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The best shoes to dance in are sneakers with no tread left.
Old ski lift tickets are not a fashion accessory.
Nothing is "fun for the whole family" unless the parents are under ten.
There's no such thing as classy luggage as long as you have to carry it.
With an irresistible combination of sharp wit, shrewd insight, and great common sense, Paisley Goes with Nothing offers men an invaluable arsenal of survival tactics for thriving in a modern world, including "Two Easy Pieces (Buying a Suit)", "Father Knew Zip (How to Shave)", "A Medium Is the Message--But So Is an Extra Large (What Your Wardrobe Says About You)", "Geeks Bearing Gifts (Buying Presents)", "House by You (Entertaining on Your Turf)", and dozens more that are as useful and enlightening as they are ingeniously, universally funny. An indispensable resource for every man (and a godsend for those in search of a perfect gift), it's society's last hope for keeping the word gentleman from becoming obsolete.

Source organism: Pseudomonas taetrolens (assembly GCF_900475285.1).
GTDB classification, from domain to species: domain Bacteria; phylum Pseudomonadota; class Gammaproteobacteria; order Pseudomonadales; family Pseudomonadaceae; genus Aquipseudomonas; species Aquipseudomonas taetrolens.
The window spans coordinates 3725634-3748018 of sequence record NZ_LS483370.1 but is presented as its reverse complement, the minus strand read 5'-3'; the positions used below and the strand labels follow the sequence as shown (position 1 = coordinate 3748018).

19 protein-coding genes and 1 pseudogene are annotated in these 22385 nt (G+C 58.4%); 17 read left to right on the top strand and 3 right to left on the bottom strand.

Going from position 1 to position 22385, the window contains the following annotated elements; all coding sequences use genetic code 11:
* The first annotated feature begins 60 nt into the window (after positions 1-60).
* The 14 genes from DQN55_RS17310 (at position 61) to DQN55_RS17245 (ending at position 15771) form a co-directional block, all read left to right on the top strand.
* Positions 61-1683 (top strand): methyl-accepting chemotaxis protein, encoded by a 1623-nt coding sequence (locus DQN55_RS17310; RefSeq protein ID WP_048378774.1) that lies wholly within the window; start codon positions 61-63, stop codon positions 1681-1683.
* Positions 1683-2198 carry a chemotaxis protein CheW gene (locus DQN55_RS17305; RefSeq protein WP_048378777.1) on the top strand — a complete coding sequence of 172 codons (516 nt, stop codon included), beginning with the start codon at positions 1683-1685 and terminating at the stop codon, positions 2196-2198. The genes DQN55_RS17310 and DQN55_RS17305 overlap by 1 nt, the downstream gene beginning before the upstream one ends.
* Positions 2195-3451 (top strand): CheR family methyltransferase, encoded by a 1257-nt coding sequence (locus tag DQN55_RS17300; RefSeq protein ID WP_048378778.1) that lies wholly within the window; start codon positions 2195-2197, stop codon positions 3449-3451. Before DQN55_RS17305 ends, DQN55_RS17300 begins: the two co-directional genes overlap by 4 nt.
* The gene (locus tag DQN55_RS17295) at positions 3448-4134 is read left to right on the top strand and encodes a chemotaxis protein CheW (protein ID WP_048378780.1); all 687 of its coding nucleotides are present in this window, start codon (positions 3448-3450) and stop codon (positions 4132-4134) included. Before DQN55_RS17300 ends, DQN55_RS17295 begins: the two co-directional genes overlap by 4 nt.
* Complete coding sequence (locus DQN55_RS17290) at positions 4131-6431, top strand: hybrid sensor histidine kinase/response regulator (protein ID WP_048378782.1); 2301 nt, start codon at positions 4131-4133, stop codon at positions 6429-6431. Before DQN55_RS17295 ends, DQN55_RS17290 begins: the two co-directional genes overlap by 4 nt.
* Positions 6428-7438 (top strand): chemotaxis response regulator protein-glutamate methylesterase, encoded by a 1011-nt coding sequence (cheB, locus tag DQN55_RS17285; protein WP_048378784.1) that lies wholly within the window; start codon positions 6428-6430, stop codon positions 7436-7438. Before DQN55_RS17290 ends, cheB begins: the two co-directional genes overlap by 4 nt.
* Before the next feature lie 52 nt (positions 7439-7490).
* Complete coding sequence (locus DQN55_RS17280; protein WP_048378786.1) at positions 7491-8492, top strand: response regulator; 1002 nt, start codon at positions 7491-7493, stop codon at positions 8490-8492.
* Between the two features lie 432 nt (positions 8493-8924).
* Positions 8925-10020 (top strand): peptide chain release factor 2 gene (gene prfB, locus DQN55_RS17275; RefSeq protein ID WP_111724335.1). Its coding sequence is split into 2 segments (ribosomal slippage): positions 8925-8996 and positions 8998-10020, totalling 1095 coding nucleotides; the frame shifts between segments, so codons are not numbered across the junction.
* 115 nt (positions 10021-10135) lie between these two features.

Bright, breezy, irreverent and opinionated, this how-to compendium by the editor-at-large of InStyle magazine assisted by the comedy writer who contributes ``Hot Sheet'' to Entertainment Weekly, begins with advice on how a sophisticated urban male should dress, then goes on to virtually every other aspect of his life. Rather than a collection of helpful hints, here is a series of ukases about skin and hair care, eyeglasses and scents, traveling, entertaining and being entertained, becoming a restaurant VIP, observing proper business etiquette and living alone or living with another. Some sample dicta: sneakers never look good; designer jeans are not really jeans; always shop alone; stand up straight; don't eat raw seafood anywhere; above all, remember that style is not fashion. But though $500 suits and $150 shoes are not within every male's reach, the book is consistently entertaining, even for those who can't practice what it preaches.